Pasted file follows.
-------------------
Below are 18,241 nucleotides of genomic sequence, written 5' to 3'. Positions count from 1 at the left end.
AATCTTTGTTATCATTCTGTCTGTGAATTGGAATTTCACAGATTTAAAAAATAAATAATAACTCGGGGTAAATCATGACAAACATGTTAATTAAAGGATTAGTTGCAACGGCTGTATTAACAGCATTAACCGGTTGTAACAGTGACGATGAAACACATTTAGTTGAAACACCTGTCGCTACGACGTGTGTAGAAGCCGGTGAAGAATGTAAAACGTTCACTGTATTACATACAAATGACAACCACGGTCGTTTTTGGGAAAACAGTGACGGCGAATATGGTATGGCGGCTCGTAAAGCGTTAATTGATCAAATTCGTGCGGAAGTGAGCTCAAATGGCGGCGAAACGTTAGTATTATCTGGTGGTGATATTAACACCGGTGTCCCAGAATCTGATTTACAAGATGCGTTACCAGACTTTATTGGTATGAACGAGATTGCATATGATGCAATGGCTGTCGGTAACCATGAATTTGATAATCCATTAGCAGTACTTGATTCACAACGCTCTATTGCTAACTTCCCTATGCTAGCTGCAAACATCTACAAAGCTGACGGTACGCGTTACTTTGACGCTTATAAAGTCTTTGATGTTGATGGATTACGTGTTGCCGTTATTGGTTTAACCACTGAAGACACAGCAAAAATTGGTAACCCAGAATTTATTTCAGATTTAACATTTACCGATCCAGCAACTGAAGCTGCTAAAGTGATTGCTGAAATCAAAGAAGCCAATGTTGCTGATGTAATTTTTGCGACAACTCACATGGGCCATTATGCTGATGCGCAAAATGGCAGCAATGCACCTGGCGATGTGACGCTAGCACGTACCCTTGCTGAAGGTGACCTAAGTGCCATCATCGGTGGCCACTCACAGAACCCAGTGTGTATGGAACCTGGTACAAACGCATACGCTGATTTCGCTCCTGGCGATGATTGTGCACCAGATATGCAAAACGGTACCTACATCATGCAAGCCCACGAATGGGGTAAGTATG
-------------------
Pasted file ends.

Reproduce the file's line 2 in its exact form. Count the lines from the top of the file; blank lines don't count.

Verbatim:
AATCTTTGTTATCATTCTGTCTGTGAATTGGAATTTCACAGATTTAAAAAATAAATAATAACTCGGGGTAAATCATGACAAACATGTTAATTAAAGGATTAGTTGCAACGGCTGTATTAACAGCATTAACCGGTTGTAACAGTGACGATGAAACACATTTAGTTGAAACACCTGTCGCTACGACGTGTGTAGAAGCCGGTGAAGAATGTAAAACGTTCACTGTATTACATACAAATGACAACCACGGTCGTTTTTGGGAAAACAGTGACGGCGAATATGGTATGGCGGCTCGTAAAGCGTTAATTGATCAAATTCGTGCGGAAGTGAGCTCAAATGGCGGCGAAACGTTAGTATTATCTGGTGGTGATATTAACACCGGTGTCCCAGAATCTGATTTACAAGATGCGTTACCAGACTTTATTGGTATGAACGAGATTGCATATGATGCAATGGCTGTCGGTAACCATGAATTTGATAATCCATTAGCAGTACTTGATTCACAACGCTCTATTGCTAACTTCCCTATGCTAGCTGCAAACATCTACAAAGCTGACGGTACGCGTTACTTTGACGCTTATAAAGTCTTTGATGTTGATGGATTACGTGTTGCCGTTATTGGTTTAACCACTGAAGACACAGCAAAAATTGGTAACCCAGAATTTATTTCAGATTTAACATTTACCGATCCAGCAACTGAAGCTGCTAAAGTGATTGCTGAAATCAAAGAAGCCAATGTTGCTGATGTAATTTTTGCGACAACTCACATGGGCCATTATGCTGATGCGCAAAATGGCAGCAATGCACCTGGCGATGTGACGCTAGCACGTACCCTTGCTGAAGGTGACCTAAGTGCCATCATCGGTGGCCACTCACAGAACCCAGTGTGTATGGAACCTGGTACAAACGCATACGCTGATTTCGCTCCTGGCGATGATTGTGCACCAGATATGCAAAACGGTACCTACATCATGCAAGCCCACGAATGGGGTAAGTATG